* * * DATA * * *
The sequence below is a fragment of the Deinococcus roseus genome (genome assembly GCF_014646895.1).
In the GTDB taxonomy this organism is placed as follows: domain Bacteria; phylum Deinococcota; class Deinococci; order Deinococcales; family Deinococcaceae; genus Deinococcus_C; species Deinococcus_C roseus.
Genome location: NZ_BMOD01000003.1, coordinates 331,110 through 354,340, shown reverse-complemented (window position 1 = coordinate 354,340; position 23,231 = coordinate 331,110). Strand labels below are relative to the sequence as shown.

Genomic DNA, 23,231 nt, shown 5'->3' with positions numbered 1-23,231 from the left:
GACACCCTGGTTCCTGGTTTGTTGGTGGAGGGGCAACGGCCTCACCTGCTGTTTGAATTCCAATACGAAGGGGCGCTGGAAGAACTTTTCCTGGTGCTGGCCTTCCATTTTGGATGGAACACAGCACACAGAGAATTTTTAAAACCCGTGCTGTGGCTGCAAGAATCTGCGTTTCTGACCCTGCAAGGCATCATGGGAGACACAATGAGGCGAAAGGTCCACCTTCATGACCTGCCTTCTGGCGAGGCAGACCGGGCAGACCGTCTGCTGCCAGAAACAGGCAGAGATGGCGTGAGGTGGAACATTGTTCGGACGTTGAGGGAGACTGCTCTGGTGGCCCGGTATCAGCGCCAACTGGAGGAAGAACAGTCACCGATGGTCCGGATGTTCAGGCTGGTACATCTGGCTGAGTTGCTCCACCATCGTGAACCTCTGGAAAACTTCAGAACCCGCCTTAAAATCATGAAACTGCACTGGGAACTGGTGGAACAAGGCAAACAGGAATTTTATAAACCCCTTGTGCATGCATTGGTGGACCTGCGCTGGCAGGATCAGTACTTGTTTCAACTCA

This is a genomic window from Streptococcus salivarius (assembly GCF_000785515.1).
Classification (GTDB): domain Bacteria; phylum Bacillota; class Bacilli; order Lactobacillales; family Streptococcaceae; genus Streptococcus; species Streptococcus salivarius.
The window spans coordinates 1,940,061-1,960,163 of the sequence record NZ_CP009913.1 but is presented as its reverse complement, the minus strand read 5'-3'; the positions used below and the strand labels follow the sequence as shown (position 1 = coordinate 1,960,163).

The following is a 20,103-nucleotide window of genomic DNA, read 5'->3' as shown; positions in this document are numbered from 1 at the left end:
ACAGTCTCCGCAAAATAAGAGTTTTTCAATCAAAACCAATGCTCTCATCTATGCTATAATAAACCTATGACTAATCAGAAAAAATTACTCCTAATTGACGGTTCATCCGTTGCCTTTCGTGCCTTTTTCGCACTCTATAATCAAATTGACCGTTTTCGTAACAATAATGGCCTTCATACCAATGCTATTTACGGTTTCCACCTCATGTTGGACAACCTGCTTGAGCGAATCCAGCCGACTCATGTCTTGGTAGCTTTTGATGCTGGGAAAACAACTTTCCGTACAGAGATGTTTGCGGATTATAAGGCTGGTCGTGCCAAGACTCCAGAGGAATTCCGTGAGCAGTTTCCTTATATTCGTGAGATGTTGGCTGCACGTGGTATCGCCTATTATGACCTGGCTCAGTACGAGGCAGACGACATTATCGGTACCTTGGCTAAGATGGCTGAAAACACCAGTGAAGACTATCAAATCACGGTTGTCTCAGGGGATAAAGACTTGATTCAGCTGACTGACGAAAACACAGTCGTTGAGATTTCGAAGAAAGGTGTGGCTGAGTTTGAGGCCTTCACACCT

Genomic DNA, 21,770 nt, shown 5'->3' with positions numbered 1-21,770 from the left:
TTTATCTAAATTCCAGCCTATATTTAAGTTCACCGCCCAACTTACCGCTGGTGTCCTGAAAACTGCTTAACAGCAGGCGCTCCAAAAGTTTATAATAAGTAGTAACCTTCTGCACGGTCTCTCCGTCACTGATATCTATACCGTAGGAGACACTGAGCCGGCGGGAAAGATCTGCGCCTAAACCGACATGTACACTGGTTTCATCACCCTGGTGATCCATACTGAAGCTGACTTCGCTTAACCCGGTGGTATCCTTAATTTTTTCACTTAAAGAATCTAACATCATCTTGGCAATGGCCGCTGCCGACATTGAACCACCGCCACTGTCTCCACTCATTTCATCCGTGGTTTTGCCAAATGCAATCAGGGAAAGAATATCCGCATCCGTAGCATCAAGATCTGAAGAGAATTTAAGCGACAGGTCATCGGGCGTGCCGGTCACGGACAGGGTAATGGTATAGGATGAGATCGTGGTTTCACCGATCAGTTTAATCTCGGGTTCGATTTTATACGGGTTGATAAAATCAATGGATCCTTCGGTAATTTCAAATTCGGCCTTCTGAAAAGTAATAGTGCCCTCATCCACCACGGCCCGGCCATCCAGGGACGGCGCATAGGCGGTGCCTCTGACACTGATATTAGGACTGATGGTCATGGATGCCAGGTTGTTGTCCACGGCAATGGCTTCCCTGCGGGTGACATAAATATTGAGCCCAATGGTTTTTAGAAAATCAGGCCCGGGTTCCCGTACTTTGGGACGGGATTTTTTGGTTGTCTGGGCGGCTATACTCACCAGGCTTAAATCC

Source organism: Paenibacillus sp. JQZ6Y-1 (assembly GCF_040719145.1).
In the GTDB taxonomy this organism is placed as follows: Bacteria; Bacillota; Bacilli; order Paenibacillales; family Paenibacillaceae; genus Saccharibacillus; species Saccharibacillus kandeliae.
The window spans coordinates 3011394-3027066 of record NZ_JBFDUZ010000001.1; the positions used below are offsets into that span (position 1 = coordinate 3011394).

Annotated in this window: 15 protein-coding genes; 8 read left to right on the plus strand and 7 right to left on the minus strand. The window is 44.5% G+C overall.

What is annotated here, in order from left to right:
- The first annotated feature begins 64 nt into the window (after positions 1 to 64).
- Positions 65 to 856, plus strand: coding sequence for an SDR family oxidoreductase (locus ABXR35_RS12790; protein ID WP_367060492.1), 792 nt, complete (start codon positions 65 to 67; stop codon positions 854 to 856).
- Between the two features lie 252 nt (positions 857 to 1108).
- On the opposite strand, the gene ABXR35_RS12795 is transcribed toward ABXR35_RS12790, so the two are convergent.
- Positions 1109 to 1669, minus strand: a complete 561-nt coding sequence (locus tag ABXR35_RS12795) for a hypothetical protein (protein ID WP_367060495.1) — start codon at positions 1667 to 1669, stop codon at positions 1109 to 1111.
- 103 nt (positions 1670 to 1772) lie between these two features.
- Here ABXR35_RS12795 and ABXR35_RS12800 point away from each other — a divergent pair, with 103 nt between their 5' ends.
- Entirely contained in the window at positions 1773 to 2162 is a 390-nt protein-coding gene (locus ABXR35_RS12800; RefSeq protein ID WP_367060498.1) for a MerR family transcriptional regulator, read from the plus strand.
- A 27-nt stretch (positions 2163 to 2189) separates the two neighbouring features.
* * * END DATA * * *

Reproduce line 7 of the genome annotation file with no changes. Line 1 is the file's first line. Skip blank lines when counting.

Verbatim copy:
Classification (GTDB): domain Bacteria; phylum Bacillota; class Bacilli; order Lactobacillales; family Streptococcaceae; genus Streptococcus; species Streptococcus salivarius.